POWER DISTRIBUTION SYSTEM AND METHOD THEREOF

A power distribution system is adapted to a management module connected to a plurality of servers, each of which is varied in power consumption in response to a power mode and performance thereof, via a power allocation request line and a power allocation response line. The management module records the upper-limit power setting, the power allocations, and the power pool with regard to the servers. The server records the power mode, the power allocation, the upper mode request threshold, and the redundant power which is calculated based on the difference between the power allocation and the actual power consumption. The management module recovers the redundant power from the server so as to update the power pool. Upon receiving a power allocation request, the management module distributes at least a part of the power pool to the server, thus allowing the server to shift the power mode to the upper mode.

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Description

The present application claims priority on Japanese Patent Application No. 2009-34051, the content of which is incorporated herein by reference.

FIELD OF THE INVENTION

The present invention relates to power distribution systems and methods for allocating electric power to information processing apparatuses within limited available electricity.

DESCRIPTION OF THE RELATED ART

In computer systems, limited available electricity is shared and allocated to servers in such a way that power allocations which are not currently used in servers are pooled as reserve power, which are appropriately and rapidly allocated to other servers requiring power.

Power distribution systems may hardly follow up with rapidly increasing power consumptions exploited in information-technology (IT) apparatuses because of insufficient installation environments and delayed budget allotments with regard to electrical facilities. It is a pressing need to develop sophisticated power distribution systems to cope with insufficient installation environments of IT apparatuses and limited available electricity.

For this reason, various technologies have been developed with respect to power management systems adapted to computers and information processing apparatuses.

    • Patent Document 1: Japanese Patent Application Publication No. 2006-11793
    • Patent Document 2: Japanese Patent Application Publication No. 2006-195986

The power management systems disclosed in Patent Documents 1 and 2 need a long time for allocating power to information processing apparatuses. Delayed power allocation may cause unwanted processing losses due to rapid variations of power caused by information processing apparatuses. Inefficient power allocation may degrade the entire system performance.

Presumably, the overall time required for processing power allocations tends to increase due to the following problems.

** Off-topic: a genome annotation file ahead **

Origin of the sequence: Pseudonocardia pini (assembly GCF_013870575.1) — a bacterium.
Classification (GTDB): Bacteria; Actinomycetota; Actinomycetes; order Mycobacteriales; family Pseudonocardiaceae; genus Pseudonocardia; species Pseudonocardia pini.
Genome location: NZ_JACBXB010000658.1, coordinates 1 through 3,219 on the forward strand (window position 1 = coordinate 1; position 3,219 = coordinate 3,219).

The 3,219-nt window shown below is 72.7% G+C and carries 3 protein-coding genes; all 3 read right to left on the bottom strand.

• (1) Every time each server requests a power allocation, it is necessary to limit the allocated power of another server (already sufficing its operation) so as to reserve a redundant power.
  • (2) It is necessary to perform negotiations over power distributions via networks such as local area networks (LAN).

SUMMARY

The present invention seeks to solve the above problems, or to improve upon the problems at least in part.

The present invention is directed to a power distribution system and method adapted to a management module connected to a plurality of information processing apparatuses (e.g. servers), each of which is varied in power consumption in response to a power mode and performance thereof, via a network.

As to the problem (1), the present invention recovers the redundant power from servers in advance by way of the power pool so that the necessary amount of power can be immediately distributed to each server upon receiving a power allocation request. Herein, the server normally monitors and updates the redundant power corresponding to the difference between the power allocation and the actual power consumption thereof, thus enabling the management module to recover the redundant power at any time. The management module is able to designate the server for recovering its redundant power on the basis of the predetermined priority or in light of the predetermined policy in which the management module does not recover the redundant power for a certain time period, thus coping with load variations.

As to the problem (2), the present invention introduces hard-wired interrupt lines (e.g. a power allocation request line and a power allocation response line laid between the management module and the server), so as to reduce the overall time required for processing power allocations. Specifically, the server uses the power allocation request line to interrupt the management module upon requesting a power allocation thereto. The management module uses the power allocation response line to accept or reject the power allocation request by way of “acknowledge (Ack)” or “Non-Acknowledge (Nak)”. Upon receiving the power allocation request, the management module determines whether or not the power pool thereof suffices the maximum power requested by the server, thus returning “Ack/Nak” to the server. Thus, the server receiving “Ack” is able to exploit the power pool of the management module.